Video footage released showing Dontay Ivy confrontation

ALBANY, N.Y. (NEWS10) – The Albany police chief released surveillance video from the night Donald “Dontay” Ivy died after a confrontation with officers.

Albany County District Attorney David Soares announced on Wednesday the four officers involved in the incident would not face any charges in Ivy’s death. The 39-year old died after being Tased by police.

On Friday, the video that Soares said partly helped exonerate the officers was released. Police Chief Brendan Cox showed three videos that he said showed his officers acting within the limits of the law when they Tased Ivy. Cox said the three videos are all police have from that night. They show, in part, the moments leading up to Ivy’s death.

Cox said his officers stopped Ivy because they thought he might be concealing a weapon.

“They noticed that he had his left arm tucked up into his sleeve,” he said. “’Walking heavy’ is a term that means concealing a weapon.”

Ivy, however, did not have a weapon. And Cox said his officers did not know at the time that Ivy’s strange behavior was due to mental illness and that he had a preexisting heart condition.

The chief said things went bad when officers tried to pat Ivy down. That’s when a struggle began and the officers fired a Taser once, but it didn’t work. Cox said security video taken from a school shows Ivy running from police.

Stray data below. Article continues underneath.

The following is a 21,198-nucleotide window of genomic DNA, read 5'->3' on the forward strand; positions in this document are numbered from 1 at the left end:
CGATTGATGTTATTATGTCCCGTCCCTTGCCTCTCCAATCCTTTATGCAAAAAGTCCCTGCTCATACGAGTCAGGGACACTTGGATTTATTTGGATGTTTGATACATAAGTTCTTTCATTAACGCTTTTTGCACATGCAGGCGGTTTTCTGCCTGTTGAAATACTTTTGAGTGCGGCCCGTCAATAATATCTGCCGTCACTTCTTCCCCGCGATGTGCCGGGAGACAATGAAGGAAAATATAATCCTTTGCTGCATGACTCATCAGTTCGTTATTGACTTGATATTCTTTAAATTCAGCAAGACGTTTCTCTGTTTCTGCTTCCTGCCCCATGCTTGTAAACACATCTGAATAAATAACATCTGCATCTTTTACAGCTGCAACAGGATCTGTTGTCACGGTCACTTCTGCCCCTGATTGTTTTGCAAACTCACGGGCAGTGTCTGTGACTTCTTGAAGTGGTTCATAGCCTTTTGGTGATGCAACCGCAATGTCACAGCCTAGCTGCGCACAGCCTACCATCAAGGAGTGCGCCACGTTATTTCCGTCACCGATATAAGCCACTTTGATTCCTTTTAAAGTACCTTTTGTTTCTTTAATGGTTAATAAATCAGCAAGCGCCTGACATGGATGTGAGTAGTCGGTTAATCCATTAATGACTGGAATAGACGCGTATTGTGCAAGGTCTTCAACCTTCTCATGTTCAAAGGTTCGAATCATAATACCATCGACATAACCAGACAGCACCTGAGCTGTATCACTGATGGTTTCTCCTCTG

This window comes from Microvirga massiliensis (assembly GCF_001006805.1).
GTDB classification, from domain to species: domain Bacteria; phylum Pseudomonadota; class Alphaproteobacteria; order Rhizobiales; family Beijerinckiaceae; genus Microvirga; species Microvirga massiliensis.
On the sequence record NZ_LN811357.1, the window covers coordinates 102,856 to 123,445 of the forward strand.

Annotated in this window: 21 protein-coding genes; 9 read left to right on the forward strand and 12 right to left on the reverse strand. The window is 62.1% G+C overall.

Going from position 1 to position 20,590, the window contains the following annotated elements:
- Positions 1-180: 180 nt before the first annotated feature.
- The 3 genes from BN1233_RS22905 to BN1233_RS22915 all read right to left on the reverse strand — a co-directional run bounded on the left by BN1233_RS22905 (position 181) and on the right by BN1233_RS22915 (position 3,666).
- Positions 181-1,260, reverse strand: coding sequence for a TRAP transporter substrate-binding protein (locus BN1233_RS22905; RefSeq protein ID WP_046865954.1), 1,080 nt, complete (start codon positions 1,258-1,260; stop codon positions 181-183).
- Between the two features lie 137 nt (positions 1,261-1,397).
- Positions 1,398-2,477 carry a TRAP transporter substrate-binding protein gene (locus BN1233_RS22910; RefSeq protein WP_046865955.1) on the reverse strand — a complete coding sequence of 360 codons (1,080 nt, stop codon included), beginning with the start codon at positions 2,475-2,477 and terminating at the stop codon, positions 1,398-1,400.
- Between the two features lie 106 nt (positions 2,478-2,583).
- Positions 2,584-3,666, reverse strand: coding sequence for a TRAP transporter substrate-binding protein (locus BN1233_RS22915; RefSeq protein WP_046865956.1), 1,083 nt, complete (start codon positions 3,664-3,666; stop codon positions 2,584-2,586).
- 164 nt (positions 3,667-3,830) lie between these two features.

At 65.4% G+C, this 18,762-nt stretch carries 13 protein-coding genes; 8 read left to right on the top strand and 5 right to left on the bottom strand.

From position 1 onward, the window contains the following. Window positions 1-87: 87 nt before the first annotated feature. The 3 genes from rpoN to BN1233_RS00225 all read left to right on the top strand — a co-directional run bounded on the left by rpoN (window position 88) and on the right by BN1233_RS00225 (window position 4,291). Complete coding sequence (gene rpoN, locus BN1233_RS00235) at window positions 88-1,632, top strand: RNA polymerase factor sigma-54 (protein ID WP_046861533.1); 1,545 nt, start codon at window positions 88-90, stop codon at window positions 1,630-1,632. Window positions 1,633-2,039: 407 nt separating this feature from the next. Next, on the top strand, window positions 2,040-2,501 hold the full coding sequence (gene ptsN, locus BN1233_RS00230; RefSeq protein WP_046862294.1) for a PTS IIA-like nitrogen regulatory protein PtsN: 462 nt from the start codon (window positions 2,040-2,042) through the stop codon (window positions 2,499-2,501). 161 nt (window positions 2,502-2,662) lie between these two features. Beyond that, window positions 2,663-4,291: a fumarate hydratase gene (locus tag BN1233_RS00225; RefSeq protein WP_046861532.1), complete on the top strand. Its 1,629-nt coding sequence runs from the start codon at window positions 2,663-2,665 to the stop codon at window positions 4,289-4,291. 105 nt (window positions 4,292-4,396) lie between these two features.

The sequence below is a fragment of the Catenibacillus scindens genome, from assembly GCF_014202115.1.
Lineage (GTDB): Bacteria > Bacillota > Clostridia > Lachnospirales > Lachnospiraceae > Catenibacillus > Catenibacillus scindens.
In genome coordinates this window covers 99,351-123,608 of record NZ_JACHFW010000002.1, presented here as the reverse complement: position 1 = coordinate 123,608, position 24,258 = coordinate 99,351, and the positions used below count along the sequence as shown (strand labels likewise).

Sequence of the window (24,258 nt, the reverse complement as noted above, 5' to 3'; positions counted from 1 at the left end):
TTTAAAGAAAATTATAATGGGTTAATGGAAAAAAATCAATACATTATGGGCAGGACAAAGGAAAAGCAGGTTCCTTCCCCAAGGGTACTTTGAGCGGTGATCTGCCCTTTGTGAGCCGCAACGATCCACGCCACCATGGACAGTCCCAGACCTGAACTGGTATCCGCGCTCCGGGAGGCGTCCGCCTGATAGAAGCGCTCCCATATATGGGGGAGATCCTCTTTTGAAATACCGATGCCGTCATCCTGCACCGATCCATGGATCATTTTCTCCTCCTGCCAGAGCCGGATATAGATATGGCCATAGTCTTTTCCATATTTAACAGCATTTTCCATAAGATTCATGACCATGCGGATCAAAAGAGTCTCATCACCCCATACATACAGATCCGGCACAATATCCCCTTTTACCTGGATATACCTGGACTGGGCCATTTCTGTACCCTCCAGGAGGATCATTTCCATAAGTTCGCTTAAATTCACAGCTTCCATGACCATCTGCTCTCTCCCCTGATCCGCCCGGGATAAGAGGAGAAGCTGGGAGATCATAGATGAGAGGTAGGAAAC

Ivy was Tasered six more times. Cox said the final two stopped Ivy.

Backup officers arrived, and Cox said dashboard camera video showed the initial officers struggling with Ivy. He said Ivy kicked at officers, and they responded twice by striking Ivy on the lower part of his body with a baton. Its moments later they realize Ivy wasn’t moving.

Officers can be seen performing chest compressions in the video.

The medical examiner said Ivy’s heart gave out due to the stress of the entire event, and the Taser was a contributing factor but not what killed him.

Ivy’s family members watched the tapes and claim to have seen repeated beating and an officer spitting on Ivy. The chief flatly denied both.

“I have a responsibility to this city to not have this kind of information out there that’s not true,” Cox said.

The chief said he met with Ivy’s family several times and has offered his condolences. The mother of his son gave the city notice that she intends to file a lawsuit.

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